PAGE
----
We made adjustments to the 3 axix attitude control system and
we are now able to point PROCYON in any ditrection we want, like
pointing the medium gain antenna to earth.

10 December

Almost a week from launch. PROCYON is healthy, but far away. Unless we communicate slowly line is
corrupted by noise. Comms. rate has been 2kbps, from PROCYON.

Today's testing was on the medium gain antenna. We made it and are now able to use
16kbps, still as slow as 1/1000 of smart phone comms.

Yesterday


PROCYON operation stopped during 12-14 December. During this period PROCYON passed through
a region of very strong solar winds. You can get information on solar winds on

http://www.swpc.noaa.gov/products/wsa-enli...wind-prediction

PROCYON is currently at 4 million km from earth.

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Weywot
post Dec 15 2014, 05:05 PM
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QUOTE (pandaneko @ Dec 15 2014, 03:19 AM) *
Will this probe be reaching one a lot sooner than Hayabusa 2?


As Hayabusa2's arrival at 1999 JU3 is planned for June 2018, PROCYON will make its fly by earlier. In the above mentioned paper by Ozaki et al., all possible target asteroids will be reached mid to end of 2016.
The paper was written prior to the launch and as the launch day was not clear, the target asteroid was not selected. Table nr. 4 on page 9 of the paper lists some of the target astroids, of which all require an earth gravity assist. The ones that can be reached directly in a shorter time result in a too short phase of only about one day where the probe can steer by optical navigation. This time sould be more than 3 days, which is only possible for the asteroids reached by the gavity assist scenario.

So we will know the exact fly by date, when the asteroid will be selected and announced by JAXA.
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katodomo
post Apr 8 2015, 04:49 PM
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If I get that right in this Japanese article 2000 DP 107 has been offically announced as the primary candidate target asteroid:

http://senews.jp/satellite/2015/04/07/528
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Explorer1
post Apr 8 2015, 05:33 PM
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Two for the price of one, nice! Short rotation rate on the primary too; it should be possible to see the whole area during the flyby?
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Paolo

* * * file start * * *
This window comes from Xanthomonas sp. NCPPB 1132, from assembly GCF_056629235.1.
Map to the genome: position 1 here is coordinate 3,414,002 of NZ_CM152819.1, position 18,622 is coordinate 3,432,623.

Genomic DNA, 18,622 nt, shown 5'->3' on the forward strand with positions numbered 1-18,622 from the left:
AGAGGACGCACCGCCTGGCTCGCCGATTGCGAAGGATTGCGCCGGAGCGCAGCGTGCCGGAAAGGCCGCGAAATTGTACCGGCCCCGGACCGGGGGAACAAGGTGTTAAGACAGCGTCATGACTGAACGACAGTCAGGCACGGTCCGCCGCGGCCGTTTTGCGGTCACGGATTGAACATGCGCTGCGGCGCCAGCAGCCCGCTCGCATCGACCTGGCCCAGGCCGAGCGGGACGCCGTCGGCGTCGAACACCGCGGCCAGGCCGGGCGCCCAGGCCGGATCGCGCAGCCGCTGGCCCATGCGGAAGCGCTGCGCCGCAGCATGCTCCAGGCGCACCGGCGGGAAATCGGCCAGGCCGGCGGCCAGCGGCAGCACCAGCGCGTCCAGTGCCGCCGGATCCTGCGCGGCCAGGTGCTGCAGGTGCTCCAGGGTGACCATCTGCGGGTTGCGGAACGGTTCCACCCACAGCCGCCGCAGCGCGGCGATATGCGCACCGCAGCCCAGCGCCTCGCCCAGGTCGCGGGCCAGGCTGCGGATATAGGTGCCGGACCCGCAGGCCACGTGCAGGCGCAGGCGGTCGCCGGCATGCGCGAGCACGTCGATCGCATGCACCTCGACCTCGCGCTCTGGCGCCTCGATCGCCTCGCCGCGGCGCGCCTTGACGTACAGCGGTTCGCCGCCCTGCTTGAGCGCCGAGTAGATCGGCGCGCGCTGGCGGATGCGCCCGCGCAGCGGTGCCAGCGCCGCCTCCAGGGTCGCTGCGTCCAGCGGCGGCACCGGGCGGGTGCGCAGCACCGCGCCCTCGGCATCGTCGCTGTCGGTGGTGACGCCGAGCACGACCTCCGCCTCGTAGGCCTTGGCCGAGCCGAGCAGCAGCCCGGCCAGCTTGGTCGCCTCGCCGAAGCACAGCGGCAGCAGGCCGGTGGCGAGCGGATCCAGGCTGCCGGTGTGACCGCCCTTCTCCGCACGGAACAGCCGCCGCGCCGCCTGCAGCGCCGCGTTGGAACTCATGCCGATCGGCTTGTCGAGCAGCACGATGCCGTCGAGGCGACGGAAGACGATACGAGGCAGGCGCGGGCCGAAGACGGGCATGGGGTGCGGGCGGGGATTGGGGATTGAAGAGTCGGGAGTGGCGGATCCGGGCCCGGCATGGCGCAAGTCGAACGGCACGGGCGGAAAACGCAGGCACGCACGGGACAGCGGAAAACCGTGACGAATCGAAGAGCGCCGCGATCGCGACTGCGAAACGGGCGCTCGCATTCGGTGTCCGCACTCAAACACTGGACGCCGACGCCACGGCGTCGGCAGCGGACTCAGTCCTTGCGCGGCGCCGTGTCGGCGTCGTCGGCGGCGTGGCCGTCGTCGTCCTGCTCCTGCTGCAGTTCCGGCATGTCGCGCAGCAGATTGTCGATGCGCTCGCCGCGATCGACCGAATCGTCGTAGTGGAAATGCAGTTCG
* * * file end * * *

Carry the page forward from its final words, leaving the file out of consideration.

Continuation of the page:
post Apr 9 2015, 04:17 PM
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everything you wanted to know about PROCYON's target: Radar Imaging and Characterization of Binary Near-Earth Asteroid (185851) 2000 DP107
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pandaneko
post Apr 10 2015, 11:29 AM
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I have been looking at PROCYON's FB, at least once/week to see what is going on.

I must say I am very unhappy. Only today I learnt through my GOOGLE alert that
JAXA and Tokyo University had a joint press meeting on 6 April to say that
the engine had stopped running.

No mention of when the engine stopped. Does anybody know anything?

No wonder no progress report in their FB. P
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PaulH51
post Apr 10 2015, 12:09 PM
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QUOTE (pandaneko @ Apr 10 2015, 07:29 PM) *
....JAXA and Tokyo University had a joint press meeting on 6 April to say that the engine had stopped running.

Let's hope they can solve the issues and restart the engine ASAP


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Paolo
post Apr 10 2015, 12:15 PM
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the link that katodomo posted above says engine stopped in mid-March after 223 hours in total. they expect (hope for?) recovery by end of April
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Paolo
post Apr 10 2015, 03:02 PM
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from this image of the press event, flyby would be on 12 May 2016
http://image.itmedia.co.jp/mn/articles/150...hi_P1300584.jpg
there is also a short article here, but with little or no new informations